Scientists Study Gorilla Who Uses Tools By ANJAN SUNDARAM, Associated Press
GOMA, Congo - A young gorilla in a Congo sanctuary is smashing palm nuts between
two rocks to extract oil, surprising and intriguing scientists who say they have
much to learn about what gorillas can do and about what it says about
It had been thought that the premeditated use of stones and sticks to accomplish
a task like cracking nuts was restricted to humans and the smaller, more agile
Then in late September, keepers at a Dian Fossey Gorilla Fund International
sanctuary in this eastern Congo city saw 2 1/2-year-old female gorilla Itebero
smashing palm nuts between rocks using the "hammer and anvil" technique,
considered among the most complex tool-use behaviors.
"This is a surprising finding, given what we know about tool use in gorillas,"
Dian Fossey Gorilla Fund primatologist Patrick Mehlman said earlier this month
at his Goma office.
He said the finding indicates that complex tool use may not be a trait developed
only by humans and chimpanzees and could have its origins earlier in the
evolutionary chain â€” among ancestors common to both humans and their closest
relatives, the great apes.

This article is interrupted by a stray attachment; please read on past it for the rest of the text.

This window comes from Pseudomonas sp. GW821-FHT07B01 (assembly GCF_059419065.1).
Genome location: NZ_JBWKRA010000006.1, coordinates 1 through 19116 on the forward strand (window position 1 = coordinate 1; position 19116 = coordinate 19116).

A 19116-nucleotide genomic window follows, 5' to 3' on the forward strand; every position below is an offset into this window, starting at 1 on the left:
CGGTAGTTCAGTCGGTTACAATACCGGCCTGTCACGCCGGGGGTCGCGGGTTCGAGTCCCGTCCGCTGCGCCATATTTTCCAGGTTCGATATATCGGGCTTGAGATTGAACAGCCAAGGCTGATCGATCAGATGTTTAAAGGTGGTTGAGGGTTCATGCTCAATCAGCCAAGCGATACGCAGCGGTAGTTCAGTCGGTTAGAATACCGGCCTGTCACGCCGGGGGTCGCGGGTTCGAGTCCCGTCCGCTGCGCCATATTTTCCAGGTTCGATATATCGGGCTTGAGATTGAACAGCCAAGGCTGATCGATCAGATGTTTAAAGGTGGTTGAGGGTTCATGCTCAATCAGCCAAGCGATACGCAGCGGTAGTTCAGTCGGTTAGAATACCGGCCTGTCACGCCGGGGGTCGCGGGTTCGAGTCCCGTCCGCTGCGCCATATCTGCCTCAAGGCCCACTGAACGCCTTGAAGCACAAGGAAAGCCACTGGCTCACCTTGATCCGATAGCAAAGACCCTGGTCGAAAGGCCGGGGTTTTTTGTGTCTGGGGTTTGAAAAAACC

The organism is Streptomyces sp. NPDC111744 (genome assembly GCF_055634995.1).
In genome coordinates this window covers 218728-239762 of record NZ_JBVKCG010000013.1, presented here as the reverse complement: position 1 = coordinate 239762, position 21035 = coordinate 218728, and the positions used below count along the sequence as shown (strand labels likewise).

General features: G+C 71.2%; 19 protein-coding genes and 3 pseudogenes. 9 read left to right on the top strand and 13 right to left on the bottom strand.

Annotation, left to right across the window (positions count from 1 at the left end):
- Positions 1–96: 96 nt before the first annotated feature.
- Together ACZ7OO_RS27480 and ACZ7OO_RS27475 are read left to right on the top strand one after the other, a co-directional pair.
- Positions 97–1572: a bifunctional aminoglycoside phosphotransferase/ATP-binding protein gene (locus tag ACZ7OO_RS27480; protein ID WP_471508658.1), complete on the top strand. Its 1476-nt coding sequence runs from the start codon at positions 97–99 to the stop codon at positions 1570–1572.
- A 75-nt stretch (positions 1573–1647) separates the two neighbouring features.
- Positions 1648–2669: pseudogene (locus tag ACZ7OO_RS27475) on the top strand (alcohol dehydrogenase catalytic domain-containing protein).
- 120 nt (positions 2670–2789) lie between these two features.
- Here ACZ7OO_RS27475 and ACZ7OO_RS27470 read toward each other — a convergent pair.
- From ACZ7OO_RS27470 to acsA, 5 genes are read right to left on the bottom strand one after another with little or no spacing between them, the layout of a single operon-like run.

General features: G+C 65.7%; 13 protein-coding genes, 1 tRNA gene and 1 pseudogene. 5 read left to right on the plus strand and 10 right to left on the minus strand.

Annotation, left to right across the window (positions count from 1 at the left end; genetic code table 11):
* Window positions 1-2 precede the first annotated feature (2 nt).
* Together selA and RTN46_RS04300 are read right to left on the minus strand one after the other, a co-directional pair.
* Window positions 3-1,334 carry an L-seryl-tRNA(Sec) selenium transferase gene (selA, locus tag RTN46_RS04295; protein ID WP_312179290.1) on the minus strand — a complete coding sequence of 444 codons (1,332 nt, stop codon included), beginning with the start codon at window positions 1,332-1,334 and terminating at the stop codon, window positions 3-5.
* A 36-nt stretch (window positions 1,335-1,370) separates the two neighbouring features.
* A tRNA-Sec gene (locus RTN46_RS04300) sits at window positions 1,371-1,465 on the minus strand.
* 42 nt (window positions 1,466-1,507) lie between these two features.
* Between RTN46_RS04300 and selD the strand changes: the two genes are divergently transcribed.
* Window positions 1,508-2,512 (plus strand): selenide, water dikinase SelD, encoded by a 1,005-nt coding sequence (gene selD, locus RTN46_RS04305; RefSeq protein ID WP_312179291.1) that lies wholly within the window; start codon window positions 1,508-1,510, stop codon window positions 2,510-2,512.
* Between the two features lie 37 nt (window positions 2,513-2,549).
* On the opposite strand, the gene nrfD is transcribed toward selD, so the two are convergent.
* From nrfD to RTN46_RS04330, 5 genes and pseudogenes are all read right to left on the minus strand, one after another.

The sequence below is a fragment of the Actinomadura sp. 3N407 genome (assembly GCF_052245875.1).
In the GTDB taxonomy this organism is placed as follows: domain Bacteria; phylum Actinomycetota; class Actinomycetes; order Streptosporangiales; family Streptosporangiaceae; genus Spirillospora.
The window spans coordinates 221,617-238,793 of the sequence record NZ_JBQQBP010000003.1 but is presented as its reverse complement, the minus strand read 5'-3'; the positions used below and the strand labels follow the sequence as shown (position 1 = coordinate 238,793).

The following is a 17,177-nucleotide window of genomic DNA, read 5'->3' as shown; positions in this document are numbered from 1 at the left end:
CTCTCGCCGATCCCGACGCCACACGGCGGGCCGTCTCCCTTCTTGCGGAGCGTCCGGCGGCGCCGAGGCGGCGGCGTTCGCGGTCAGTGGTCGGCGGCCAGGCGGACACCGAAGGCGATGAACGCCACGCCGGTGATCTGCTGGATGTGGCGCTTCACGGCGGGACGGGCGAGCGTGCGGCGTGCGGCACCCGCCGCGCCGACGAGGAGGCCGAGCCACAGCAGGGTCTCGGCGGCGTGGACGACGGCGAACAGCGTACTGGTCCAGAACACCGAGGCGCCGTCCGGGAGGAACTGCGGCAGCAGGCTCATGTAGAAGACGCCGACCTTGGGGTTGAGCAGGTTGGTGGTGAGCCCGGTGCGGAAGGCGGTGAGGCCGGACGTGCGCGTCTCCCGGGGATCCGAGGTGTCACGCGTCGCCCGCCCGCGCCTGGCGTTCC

Gottfried Hohmann, an expert on primates at the Max Planck Institute in Germany,
told The Associated Press that Itebero's behavior "means that gorillas have a
higher level of understanding of their environment than we thought."
Itebero has been living in the sanctuary for a year, since local authorities
confiscated her from poachers. Mehlman said he believed Itebero, named for a
place near where she was found, started cracking nuts spontaneously and was not
influenced by humans.
Alecia Lilly, a primatologist in Rwanda who worked for over a decade with
captive gorillas in South Carolina and has seen Itebero at work, said most
learning among gorillas occurs through imitation. But Itebero had no instructor,
alone in her sanctuary with her keeper.
"Itebero is remarkably proficient at cracking nuts," Lilly told the AP. "It
takes most chimpanzees many years to reach similar levels of proficiency."
Itebero's actions led some scientists to believe that gorillas in the wild might
exhibit complex tool use as well, though no one has reported such behavior.
Earlier this year, researchers reported observing gorillas in the wild in the
neighboring Republic of Congo's rain forests using simple tools, according to a
team led by Thomas Breuer of the Wildlife Conservation Society at the Bronx Zoo.
In an e-mail message Monday from the Republic of Congo's Nouabale-Ndoki National
Park, Breuer said that in 10 years of observation, his team had seen only two
instances of tool use among gorillas a stick used to test the depth of a pond,
and a small tree trunk used for support and as a bridge.
Breuer said it was difficult to compare the behaviors his team witnessed in the
wild with the more complex behavior exhibited by Itebero, who had had contact
with humans. But he said Itebero's action "clearly shows that gorillas have the
capability to use sophisticated tools even if they do not ” or rarely
” do this.
"Very often the use of tools is triggered by certain needs and it seems that
gorillas have only little needs to use tools in the wild," Breuer said.